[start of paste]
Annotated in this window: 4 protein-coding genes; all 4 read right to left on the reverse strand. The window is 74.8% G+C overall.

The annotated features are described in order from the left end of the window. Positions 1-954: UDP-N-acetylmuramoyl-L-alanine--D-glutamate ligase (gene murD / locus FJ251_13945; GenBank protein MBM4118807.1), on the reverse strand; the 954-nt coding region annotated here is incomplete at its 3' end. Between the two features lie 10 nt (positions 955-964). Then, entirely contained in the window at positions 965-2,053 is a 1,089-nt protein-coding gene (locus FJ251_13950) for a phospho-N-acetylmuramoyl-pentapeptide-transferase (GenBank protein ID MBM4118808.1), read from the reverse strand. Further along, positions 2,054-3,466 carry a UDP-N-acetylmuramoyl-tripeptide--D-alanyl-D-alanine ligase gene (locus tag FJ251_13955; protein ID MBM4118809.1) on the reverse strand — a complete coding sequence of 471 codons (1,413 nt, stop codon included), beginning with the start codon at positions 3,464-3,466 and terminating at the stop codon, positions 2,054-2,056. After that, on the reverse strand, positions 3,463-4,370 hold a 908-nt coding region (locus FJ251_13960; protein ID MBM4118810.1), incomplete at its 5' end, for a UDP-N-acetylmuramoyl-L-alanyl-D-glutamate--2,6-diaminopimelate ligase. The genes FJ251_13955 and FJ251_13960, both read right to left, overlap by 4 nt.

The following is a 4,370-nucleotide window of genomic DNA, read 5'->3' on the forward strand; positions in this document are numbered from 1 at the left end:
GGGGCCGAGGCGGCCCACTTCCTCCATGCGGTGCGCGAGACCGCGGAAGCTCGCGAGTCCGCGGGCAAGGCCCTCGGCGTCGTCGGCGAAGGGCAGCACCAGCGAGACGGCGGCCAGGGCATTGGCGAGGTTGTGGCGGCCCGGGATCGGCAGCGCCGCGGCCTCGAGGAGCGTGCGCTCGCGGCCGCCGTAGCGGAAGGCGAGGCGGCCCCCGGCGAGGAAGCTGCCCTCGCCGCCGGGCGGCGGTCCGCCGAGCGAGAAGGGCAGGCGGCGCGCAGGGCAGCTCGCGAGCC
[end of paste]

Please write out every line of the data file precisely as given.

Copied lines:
Annotated in this window: 4 protein-coding genes; all 4 read right to left on the reverse strand. The window is 74.8% G+C overall.

The annotated features are described in order from the left end of the window. Positions 1-954: UDP-N-acetylmuramoyl-L-alanine--D-glutamate ligase (gene murD / locus FJ251_13945; GenBank protein MBM4118807.1), on the reverse strand; the 954-nt coding region annotated here is incomplete at its 3' end. Between the two features lie 10 nt (positions 955-964). Then, entirely contained in the window at positions 965-2,053 is a 1,089-nt protein-coding gene (locus FJ251_13950) for a phospho-N-acetylmuramoyl-pentapeptide-transferase (GenBank protein ID MBM4118808.1), read from the reverse strand. Further along, positions 2,054-3,466 carry a UDP-N-acetylmuramoyl-tripeptide--D-alanyl-D-alanine ligase gene (locus tag FJ251_13955; protein ID MBM4118809.1) on the reverse strand — a complete coding sequence of 471 codons (1,413 nt, stop codon included), beginning with the start codon at positions 3,464-3,466 and terminating at the stop codon, positions 2,054-2,056. After that, on the reverse strand, positions 3,463-4,370 hold a 908-nt coding region (locus FJ251_13960; protein ID MBM4118810.1), incomplete at its 5' end, for a UDP-N-acetylmuramoyl-L-alanyl-D-glutamate--2,6-diaminopimelate ligase. The genes FJ251_13955 and FJ251_13960, both read right to left, overlap by 4 nt.

The following is a 4,370-nucleotide window of genomic DNA, read 5'->3' on the forward strand; positions in this document are numbered from 1 at the left end:
GGGGCCGAGGCGGCCCACTTCCTCCATGCGGTGCGCGAGACCGCGGAAGCTCGCGAGTCCGCGGGCAAGGCCCTCGGCGTCGTCGGCGAAGGGCAGCACCAGCGAGACGGCGGCCAGGGCATTGGCGAGGTTGTGGCGGCCCGGGATCGGCAGCGCCGCGGCCTCGAGGAGCGTGCGCTCGCGGCCGCCGTAGCGGAAGGCGAGGCGGCCCCCGGCGAGGAAGCTGCCCTCGCCGCCGGGCGGCGGTCCGCCGAGCGAGAAGGGCAGGCGGCGCGCAGGGCAGCTCGCGAGCC